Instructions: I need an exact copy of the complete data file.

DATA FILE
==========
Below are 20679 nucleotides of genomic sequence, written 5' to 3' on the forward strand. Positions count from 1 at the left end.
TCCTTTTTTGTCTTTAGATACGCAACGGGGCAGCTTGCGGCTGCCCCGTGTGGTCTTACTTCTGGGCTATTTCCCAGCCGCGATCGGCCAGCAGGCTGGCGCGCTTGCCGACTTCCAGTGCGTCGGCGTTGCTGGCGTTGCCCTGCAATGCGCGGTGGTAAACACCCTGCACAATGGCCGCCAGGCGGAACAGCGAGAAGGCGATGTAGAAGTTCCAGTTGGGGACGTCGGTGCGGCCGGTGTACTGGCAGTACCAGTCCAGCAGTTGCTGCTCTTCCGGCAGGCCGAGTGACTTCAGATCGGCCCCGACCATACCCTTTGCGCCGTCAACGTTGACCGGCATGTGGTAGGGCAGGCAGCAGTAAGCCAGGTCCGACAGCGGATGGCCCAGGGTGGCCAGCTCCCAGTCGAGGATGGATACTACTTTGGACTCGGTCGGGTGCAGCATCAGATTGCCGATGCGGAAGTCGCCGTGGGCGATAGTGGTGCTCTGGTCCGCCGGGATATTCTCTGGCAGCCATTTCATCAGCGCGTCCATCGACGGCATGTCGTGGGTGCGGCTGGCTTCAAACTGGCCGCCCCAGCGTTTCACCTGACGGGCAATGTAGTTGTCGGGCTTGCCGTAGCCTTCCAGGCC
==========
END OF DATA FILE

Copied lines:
Below are 20679 nucleotides of genomic sequence, written 5' to 3' on the forward strand. Positions count from 1 at the left end.
TCCTTTTTTGTCTTTAGATACGCAACGGGGCAGCTTGCGGCTGCCCCGTGTGGTCTTACTTCTGGGCTATTTCCCAGCCGCGATCGGCCAGCAGGCTGGCGCGCTTGCCGACTTCCAGTGCGTCGGCGTTGCTGGCGTTGCCCTGCAATGCGCGGTGGTAAACACCCTGCACAATGGCCGCCAGGCGGAACAGCGAGAAGGCGATGTAGAAGTTCCAGTTGGGGACGTCGGTGCGGCCGGTGTACTGGCAGTACCAGTCCAGCAGTTGCTGCTCTTCCGGCAGGCCGAGTGACTTCAGATCGGCCCCGACCATACCCTTTGCGCCGTCAACGTTGACCGGCATGTGGTAGGGCAGGCAGCAGTAAGCCAGGTCCGACAGCGGATGGCCCAGGGTGGCCAGCTCCCAGTCGAGGATGGATACTACTTTGGACTCGGTCGGGTGCAGCATCAGATTGCCGATGCGGAAGTCGCCGTGGGCGATAGTGGTGCTCTGGTCCGCCGGGATATTCTCTGGCAGCCATTTCATCAGCGCGTCCATCGACGGCATGTCGTGGGTGCGGCTGGCTTCAAACTGGCCGCCCCAGCGTTTCACCTGACGGGCAATGTAGTTGTCGGGCTTGCCGTAGCCTTCCAGGCC